Researchers looked at preindustrial mortality records in Quebec and Finland and found that families with a grandmother in the household had more kids and kids who lived longer, aka the “grandmother hypothesis.” Up to a couple points:
- Just 1.75 more kids.
- Younger grandmothers increased survival between 2 to 5 by 30%. Grandmothers over 75 reduced survival probability to age 2 by 37%.
Also, this is fairly indirect data looking at old records. It would be more valuable with more direct evidence. Though, how one could do an experiment where some kids get to have a grandma where others don’t would likely be deemed unethical.
I wonder how much that means for today’s society. My cousins with the largest number of kids live closer to their mothers.
When I moved here for a job, it was when I was single and a pretty decently easy drive to get home to help out when needed. It doesn’t seem so easy anymore with a family.
Reading Farsighted by Steven Johnson. He is one of my favorite nonfiction authors.
He quotes a friend: “Change like this slows time.” Then goes on to talk about how inside a routine, time moves fast. Stress focuses our brain including how much time we still have.
It got me wondering if the cliche about kids growing up so fast is related? When Fleur was born, being a new parent was very stressful. Time was definitely dilated to me, but now that we have achieved a routine groove, it seems to move too fast.
I imagine there will be times the stress hits again. Buying the house a few years ago caused similar dilation. So, I could see a major illness, a death in the family, planning a first birthday party, etc.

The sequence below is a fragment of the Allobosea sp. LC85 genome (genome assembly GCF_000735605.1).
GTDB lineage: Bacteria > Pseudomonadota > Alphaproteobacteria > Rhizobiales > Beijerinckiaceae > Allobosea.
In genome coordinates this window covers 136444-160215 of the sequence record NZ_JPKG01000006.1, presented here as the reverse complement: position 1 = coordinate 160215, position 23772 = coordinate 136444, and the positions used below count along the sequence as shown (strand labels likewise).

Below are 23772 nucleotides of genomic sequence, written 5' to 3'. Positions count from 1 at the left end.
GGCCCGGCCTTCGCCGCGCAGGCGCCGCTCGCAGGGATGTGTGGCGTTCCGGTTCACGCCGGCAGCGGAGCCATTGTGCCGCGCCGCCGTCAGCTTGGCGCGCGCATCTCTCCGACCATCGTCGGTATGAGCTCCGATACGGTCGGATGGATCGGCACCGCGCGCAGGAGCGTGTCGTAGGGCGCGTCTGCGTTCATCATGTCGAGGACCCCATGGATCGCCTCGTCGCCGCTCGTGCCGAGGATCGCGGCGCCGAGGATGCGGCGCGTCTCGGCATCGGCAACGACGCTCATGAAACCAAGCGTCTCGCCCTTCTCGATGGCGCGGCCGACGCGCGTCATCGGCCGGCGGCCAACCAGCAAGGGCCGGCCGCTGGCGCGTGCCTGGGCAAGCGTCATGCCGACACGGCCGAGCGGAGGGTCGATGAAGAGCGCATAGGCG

Also, I need to muse on whether either slow or fast is better. Right now, I feel like they are both neutral with pros and cons that negate.
Before Fleur, I was comfortable being Norm at a variety of places. People knew me, greeted me, asked how I was doing. When the wife and I started dating, a friend of hers instantly recognized my name and asked if my Facebook profile was me.
Now, places still know me and greet me, but I am now the, uh, chauffeur. I am a baby deliveryman. They want to see her and hold her and earn smiles. Some still ask about me when they realize how I am being ignored.
Somehow I thought my celebrity wasn’t that big and not that important to my identity. Now, I realize how much I miss it. Maybe it was more central to my being than I thought?
As a child, I dwelled in the shadow of my parents who knew everyone. My brother had to endure high school as comparisons of my little brother. People don’t believe that I am an introvert because I know so many people. (The secret is that I learned to tune out the certain backgrounds and direct interactions with one or two people is good. Things like house parties, clubs, concerts, football games are what drain my energy.)
Started reading some dad blogs and ran across something that felt pretty right on Biff the Runner:
At times I feel completely useless. With the baby as I don’t know why they are crying or what I’m supposed to do. At work I’m less productive as I’m tired and find it harder to motivate myself and focus.
This means I over compensate particularly at home trying to make myself useful cleaning, cooking, anything. This makes me more tired.
For me it meant:
- Managing the water bottles. We have 2 Brita filter containers that I try to keep full and a half dozen bottles. I end of tracking them down across the house & car and filling them.
- Changing diapers.
- Soothing Flower, especially when she was upset with gas between 4 and 8 am. Ant’s Go Marching and Dear Liza are my go-to songs.